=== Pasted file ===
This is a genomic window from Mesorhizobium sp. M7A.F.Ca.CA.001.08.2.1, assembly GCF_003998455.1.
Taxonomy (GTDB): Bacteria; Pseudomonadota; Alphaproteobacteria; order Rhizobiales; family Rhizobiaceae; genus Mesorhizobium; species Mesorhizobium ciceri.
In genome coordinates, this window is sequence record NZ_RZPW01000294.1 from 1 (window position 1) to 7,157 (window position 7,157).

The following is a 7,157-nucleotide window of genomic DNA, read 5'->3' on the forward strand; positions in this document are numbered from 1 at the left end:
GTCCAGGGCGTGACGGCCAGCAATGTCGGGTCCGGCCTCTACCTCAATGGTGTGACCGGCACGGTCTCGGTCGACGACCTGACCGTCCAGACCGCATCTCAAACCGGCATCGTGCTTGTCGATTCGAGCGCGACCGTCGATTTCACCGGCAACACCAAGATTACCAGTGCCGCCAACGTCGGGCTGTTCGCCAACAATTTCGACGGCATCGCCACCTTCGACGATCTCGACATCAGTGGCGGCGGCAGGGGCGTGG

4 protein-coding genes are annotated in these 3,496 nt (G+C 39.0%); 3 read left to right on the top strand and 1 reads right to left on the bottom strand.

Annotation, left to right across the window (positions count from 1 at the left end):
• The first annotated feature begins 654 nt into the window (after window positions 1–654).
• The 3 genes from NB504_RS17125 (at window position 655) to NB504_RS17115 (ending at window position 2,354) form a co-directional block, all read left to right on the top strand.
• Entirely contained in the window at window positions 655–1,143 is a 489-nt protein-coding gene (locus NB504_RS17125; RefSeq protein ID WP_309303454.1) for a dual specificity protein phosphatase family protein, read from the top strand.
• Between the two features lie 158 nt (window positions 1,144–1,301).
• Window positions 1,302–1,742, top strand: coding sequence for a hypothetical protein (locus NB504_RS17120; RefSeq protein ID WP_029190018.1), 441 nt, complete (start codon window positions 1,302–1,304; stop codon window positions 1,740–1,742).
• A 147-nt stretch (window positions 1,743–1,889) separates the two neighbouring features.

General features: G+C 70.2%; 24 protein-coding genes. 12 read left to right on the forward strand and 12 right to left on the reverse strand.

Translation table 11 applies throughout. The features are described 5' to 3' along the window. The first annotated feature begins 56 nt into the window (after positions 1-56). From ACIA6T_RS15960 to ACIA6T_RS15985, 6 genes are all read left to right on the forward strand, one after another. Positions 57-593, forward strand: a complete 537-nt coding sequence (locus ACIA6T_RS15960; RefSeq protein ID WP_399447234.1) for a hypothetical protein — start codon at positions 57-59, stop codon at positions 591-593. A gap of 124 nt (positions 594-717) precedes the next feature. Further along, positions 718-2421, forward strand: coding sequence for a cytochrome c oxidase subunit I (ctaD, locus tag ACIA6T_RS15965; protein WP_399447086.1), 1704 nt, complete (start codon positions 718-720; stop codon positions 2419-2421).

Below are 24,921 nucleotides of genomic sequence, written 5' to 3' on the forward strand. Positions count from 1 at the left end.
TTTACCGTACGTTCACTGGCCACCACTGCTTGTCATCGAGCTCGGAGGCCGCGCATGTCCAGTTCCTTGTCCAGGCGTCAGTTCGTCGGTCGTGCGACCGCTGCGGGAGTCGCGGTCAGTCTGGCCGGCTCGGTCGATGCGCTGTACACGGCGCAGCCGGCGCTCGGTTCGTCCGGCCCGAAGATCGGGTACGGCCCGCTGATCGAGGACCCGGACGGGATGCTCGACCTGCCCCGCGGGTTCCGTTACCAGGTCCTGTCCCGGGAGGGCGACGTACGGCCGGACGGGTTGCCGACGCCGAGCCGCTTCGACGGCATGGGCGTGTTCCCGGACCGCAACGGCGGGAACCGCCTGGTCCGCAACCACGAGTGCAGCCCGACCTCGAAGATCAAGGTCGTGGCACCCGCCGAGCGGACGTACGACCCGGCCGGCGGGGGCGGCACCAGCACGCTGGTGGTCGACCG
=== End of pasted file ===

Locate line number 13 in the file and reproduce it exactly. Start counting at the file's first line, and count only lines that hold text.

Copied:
• A 147-nt stretch (window positions 1,743–1,889) separates the two neighbouring features.